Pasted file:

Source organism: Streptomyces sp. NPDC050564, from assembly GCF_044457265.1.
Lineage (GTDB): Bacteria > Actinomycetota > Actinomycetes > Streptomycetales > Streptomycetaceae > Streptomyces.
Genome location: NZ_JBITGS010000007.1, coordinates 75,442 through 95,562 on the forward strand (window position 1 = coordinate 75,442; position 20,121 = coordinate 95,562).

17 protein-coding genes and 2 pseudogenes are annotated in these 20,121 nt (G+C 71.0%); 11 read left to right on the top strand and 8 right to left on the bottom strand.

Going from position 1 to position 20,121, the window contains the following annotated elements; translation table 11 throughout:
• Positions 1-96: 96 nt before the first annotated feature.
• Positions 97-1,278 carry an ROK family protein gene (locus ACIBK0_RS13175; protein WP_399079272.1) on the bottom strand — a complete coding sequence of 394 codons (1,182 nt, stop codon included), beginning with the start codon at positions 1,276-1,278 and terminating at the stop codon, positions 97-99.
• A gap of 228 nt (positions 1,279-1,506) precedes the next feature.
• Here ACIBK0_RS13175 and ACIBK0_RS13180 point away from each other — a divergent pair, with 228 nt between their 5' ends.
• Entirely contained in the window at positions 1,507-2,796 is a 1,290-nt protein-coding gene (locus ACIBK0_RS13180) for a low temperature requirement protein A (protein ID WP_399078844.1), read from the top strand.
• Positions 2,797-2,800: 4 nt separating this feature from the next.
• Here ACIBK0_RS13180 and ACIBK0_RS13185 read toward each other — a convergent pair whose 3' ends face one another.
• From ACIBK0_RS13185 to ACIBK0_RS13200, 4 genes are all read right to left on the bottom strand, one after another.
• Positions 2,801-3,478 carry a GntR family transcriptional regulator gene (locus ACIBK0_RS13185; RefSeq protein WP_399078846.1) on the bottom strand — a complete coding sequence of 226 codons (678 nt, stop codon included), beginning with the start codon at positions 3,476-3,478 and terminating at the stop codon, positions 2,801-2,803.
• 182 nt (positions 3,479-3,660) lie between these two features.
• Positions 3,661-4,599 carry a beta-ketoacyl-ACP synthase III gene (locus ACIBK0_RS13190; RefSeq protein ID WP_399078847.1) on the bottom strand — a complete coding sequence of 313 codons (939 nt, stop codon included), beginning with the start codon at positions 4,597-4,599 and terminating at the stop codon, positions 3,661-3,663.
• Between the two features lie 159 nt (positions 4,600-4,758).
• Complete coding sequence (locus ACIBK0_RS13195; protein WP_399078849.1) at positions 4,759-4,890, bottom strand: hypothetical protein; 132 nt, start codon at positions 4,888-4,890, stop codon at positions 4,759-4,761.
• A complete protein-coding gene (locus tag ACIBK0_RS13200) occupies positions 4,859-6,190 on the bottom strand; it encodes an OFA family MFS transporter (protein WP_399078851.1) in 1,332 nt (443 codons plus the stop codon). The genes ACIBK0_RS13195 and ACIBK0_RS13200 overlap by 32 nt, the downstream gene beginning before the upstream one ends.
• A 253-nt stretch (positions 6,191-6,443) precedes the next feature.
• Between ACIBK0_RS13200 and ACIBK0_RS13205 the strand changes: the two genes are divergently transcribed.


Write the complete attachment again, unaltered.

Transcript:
Source organism: Streptomyces sp. NPDC050564, from assembly GCF_044457265.1.
Lineage (GTDB): Bacteria > Actinomycetota > Actinomycetes > Streptomycetales > Streptomycetaceae > Streptomyces.
Genome location: NZ_JBITGS010000007.1, coordinates 75,442 through 95,562 on the forward strand (window position 1 = coordinate 75,442; position 20,121 = coordinate 95,562).

17 protein-coding genes and 2 pseudogenes are annotated in these 20,121 nt (G+C 71.0%); 11 read left to right on the top strand and 8 right to left on the bottom strand.

Going from position 1 to position 20,121, the window contains the following annotated elements; translation table 11 throughout:
• Positions 1-96: 96 nt before the first annotated feature.
• Positions 97-1,278 carry an ROK family protein gene (locus ACIBK0_RS13175; protein WP_399079272.1) on the bottom strand — a complete coding sequence of 394 codons (1,182 nt, stop codon included), beginning with the start codon at positions 1,276-1,278 and terminating at the stop codon, positions 97-99.
• A gap of 228 nt (positions 1,279-1,506) precedes the next feature.
• Here ACIBK0_RS13175 and ACIBK0_RS13180 point away from each other — a divergent pair, with 228 nt between their 5' ends.
• Entirely contained in the window at positions 1,507-2,796 is a 1,290-nt protein-coding gene (locus ACIBK0_RS13180) for a low temperature requirement protein A (protein ID WP_399078844.1), read from the top strand.
• Positions 2,797-2,800: 4 nt separating this feature from the next.
• Here ACIBK0_RS13180 and ACIBK0_RS13185 read toward each other — a convergent pair whose 3' ends face one another.
• From ACIBK0_RS13185 to ACIBK0_RS13200, 4 genes are all read right to left on the bottom strand, one after another.
• Positions 2,801-3,478 carry a GntR family transcriptional regulator gene (locus ACIBK0_RS13185; RefSeq protein WP_399078846.1) on the bottom strand — a complete coding sequence of 226 codons (678 nt, stop codon included), beginning with the start codon at positions 3,476-3,478 and terminating at the stop codon, positions 2,801-2,803.
• 182 nt (positions 3,479-3,660) lie between these two features.
• Positions 3,661-4,599 carry a beta-ketoacyl-ACP synthase III gene (locus ACIBK0_RS13190; RefSeq protein ID WP_399078847.1) on the bottom strand — a complete coding sequence of 313 codons (939 nt, stop codon included), beginning with the start codon at positions 4,597-4,599 and terminating at the stop codon, positions 3,661-3,663.
• Between the two features lie 159 nt (positions 4,600-4,758).
• Complete coding sequence (locus ACIBK0_RS13195; protein WP_399078849.1) at positions 4,759-4,890, bottom strand: hypothetical protein; 132 nt, start codon at positions 4,888-4,890, stop codon at positions 4,759-4,761.
• A complete protein-coding gene (locus tag ACIBK0_RS13200) occupies positions 4,859-6,190 on the bottom strand; it encodes an OFA family MFS transporter (protein WP_399078851.1) in 1,332 nt (443 codons plus the stop codon). The genes ACIBK0_RS13195 and ACIBK0_RS13200 overlap by 32 nt, the downstream gene beginning before the upstream one ends.
• A 253-nt stretch (positions 6,191-6,443) precedes the next feature.
• Between ACIBK0_RS13200 and ACIBK0_RS13205 the strand changes: the two genes are divergently transcribed.